Fitting almost inevitably involves drilling holes in the bodywork of your vehicle. Some cars may already have holes in a convenient location as part of their design. If so, take advantage of this to allow fitting with a minimum of hole drilling. The camera is best positioned on the bumper or the tailgate, depending on the type of car.
Make sure you choose the appropriate style of camera for the position in which it will be mounted. A camera such as the one shown in the right hand illustration above, is suitable for bumper (fender) mounting. It has a securing nut on the camera body, allowing it to be pushed into a hole in the bumper and clamped in position. The camera shown on the left, has a bracket which is more suitable for fitting to the tailgate.
Choose a camera which will be as inconspicuous as possible. Go for a size and design which will protrude as little as possible from the body of the car. A typical fixture for a bumper camera is shown to the right.
Although a camera may be sold as waterproof, when washing the car using a pressure jet, it is advisable to avoid spraying water directly onto the camera. Mud or other debris will inevitably collect at some point. When cleaning this off, "gently" is the keyword. Avoid scratching the lens.
These types of CCTV cameras are typically powered and controlled from a small circuit box positioned in the vicinity of the camera. As a rear view camera is normally only used when reversing, the power is drawn from the live terminal of the reversing lights at one of the rear light clusters. This means the camera is only "live" when reverse gear is engaged.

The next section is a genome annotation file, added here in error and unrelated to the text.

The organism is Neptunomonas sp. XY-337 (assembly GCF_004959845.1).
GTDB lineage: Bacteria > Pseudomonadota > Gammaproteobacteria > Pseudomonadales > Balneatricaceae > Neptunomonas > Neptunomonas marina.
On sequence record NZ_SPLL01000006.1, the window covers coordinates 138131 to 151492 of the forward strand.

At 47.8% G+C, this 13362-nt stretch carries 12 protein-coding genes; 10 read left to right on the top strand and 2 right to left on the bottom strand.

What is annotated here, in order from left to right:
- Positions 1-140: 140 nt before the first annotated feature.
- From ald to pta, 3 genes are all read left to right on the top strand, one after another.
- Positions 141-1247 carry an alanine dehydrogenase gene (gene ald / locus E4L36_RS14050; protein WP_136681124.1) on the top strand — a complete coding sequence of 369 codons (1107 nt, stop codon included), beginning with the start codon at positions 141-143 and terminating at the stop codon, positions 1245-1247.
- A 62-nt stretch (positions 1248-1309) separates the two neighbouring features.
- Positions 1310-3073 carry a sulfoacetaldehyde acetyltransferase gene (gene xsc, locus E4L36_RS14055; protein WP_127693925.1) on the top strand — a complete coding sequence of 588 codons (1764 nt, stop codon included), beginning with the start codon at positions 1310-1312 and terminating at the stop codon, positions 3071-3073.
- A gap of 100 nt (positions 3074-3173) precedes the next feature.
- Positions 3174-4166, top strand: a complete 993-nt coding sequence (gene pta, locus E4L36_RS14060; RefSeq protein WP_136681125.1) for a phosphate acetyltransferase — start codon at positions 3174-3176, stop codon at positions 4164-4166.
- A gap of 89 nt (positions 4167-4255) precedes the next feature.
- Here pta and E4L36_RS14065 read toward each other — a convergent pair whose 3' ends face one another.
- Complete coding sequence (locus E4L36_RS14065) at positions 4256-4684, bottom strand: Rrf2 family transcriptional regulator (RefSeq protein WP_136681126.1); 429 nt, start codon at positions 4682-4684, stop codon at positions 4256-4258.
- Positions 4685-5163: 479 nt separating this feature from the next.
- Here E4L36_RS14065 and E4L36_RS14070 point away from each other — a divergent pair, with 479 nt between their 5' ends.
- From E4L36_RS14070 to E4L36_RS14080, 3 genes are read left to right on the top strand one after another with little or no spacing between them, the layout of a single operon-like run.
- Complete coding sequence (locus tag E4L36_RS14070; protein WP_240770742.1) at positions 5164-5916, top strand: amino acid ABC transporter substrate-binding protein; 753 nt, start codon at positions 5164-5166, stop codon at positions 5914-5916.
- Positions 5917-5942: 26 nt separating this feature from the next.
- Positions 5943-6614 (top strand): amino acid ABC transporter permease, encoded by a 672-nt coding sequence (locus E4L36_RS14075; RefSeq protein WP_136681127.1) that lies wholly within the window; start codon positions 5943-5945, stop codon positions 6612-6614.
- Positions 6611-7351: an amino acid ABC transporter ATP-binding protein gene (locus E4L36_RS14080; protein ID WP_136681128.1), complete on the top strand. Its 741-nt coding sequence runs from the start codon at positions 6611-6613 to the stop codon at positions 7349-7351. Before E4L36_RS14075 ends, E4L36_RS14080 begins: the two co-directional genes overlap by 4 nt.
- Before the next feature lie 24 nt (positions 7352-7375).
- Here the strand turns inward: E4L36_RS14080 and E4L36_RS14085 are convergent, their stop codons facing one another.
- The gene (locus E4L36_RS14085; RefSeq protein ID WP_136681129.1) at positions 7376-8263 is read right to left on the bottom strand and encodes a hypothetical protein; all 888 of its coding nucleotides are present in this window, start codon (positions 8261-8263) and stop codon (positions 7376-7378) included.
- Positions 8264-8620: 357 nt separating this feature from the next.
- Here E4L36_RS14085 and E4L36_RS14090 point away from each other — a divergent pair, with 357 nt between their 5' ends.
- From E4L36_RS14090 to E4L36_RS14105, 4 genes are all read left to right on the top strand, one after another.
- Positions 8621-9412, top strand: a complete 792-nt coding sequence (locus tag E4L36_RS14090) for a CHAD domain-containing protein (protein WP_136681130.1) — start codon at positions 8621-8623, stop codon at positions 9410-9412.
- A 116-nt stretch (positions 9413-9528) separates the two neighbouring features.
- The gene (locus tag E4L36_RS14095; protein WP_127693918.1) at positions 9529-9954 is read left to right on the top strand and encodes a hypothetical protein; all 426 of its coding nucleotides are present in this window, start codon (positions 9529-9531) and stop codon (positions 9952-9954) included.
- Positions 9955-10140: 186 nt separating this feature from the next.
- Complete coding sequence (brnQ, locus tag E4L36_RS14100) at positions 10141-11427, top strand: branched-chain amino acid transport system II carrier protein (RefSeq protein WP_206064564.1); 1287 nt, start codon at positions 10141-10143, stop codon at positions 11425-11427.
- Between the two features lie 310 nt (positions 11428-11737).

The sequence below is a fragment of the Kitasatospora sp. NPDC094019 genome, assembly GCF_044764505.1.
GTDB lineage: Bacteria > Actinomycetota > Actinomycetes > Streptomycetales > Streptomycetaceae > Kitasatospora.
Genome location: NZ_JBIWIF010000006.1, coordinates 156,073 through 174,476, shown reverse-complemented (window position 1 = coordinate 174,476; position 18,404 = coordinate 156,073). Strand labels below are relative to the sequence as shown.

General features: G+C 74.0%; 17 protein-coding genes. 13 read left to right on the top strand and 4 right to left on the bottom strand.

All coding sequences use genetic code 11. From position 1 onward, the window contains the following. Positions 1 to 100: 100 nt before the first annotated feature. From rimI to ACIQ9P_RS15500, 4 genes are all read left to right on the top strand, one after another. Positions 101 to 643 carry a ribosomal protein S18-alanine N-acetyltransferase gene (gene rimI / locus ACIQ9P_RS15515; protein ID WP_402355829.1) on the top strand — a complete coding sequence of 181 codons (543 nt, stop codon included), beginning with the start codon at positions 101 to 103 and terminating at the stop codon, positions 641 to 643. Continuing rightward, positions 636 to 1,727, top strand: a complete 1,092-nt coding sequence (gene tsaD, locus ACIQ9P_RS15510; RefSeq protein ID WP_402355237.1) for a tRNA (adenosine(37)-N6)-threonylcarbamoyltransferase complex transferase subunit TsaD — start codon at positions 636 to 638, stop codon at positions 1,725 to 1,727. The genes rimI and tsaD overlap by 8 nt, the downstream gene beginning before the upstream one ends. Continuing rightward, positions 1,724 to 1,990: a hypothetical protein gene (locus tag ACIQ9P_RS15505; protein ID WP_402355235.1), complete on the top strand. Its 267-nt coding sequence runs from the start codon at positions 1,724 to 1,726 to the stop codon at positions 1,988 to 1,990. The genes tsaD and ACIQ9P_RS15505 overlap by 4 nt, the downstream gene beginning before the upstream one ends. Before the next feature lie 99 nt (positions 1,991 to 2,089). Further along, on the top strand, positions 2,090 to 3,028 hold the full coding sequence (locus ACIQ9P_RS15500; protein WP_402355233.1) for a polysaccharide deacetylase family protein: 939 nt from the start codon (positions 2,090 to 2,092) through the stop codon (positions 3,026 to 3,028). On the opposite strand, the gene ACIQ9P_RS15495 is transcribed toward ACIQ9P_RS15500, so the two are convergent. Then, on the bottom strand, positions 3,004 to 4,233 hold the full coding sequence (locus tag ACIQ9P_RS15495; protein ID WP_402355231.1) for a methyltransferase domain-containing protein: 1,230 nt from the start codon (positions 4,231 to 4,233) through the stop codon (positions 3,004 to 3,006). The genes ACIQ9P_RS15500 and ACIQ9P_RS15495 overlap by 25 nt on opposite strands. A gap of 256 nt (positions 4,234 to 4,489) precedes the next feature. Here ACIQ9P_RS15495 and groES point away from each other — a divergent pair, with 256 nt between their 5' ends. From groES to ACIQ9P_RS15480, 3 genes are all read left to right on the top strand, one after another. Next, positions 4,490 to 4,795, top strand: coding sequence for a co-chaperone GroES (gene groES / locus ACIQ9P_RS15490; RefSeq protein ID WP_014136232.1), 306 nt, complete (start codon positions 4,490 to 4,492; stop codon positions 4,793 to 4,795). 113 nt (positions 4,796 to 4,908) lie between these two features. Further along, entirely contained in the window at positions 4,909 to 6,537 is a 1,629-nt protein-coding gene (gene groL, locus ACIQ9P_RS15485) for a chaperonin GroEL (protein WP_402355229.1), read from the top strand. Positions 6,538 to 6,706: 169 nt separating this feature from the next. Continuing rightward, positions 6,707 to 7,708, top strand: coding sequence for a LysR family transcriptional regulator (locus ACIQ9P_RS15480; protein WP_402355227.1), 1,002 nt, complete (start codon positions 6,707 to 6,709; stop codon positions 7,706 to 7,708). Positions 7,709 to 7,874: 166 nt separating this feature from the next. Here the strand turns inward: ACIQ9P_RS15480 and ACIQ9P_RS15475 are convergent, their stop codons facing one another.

When the camera goes "live" and a signal is detected, the display screen automatically switches from the normal PC display to the view from the camera. Some cars now use a lower voltage to the rear lights or use a microprocessor to control their operation. In this case, you will need to consult the wiring diagram for the vehicle, or take some advice, to determine from where the live feed should be taken.
The positive (+ve) wire should be connected to the live feed. An in-line fuse should be incorporated in the +ve wire. The current used by a CCD device will typically be less than 100 mA, but check the specification of the camera, and remember to use a fuse which is the correct rating for the current drawn by the camera.
For safety reasons, always use a fuse. Never connect the camera directly to the car battery. The negative (-ve) wire should be connected to an earth point. Again, there will be one at the rear light cluster. Under no circumstances should you mix up the camera +ve and -ve leads. This runs a high risk of burning out the electronic circuitry.
The video signal cable runs from the small control box to the display screen. A typical arrangement is shown below.
You can have the option of selecting the camera view without reverse gear being selected. By simply fitting a 2 way switch, you are able to toggle between always on, and only on when reverse gear is selected. You simply run 2 live wires to the switch, one as described previously from the reversing light, and one from another supply which is permanently live whilst the ignition is switched on.
You may need to make joints in the cables, outside a weatherproof area of the car body. In these circumstances, seal the connections with Self Amalgamating Tape. This will waterproof far more effectively than insulating tape.
The routing of the cable from the rear of the car to the display screen at the driving seat will be dependant upon the individual car. The cable should be hidden behind the carpet and/or trim. This may involve temporary removal of some seats. Refering to a good workshop manual will indicate the correct way to go about this.
Put safety first. Find out why fitting a reversing camera leads to safer driving.
Choose a rear view camera which is right for you.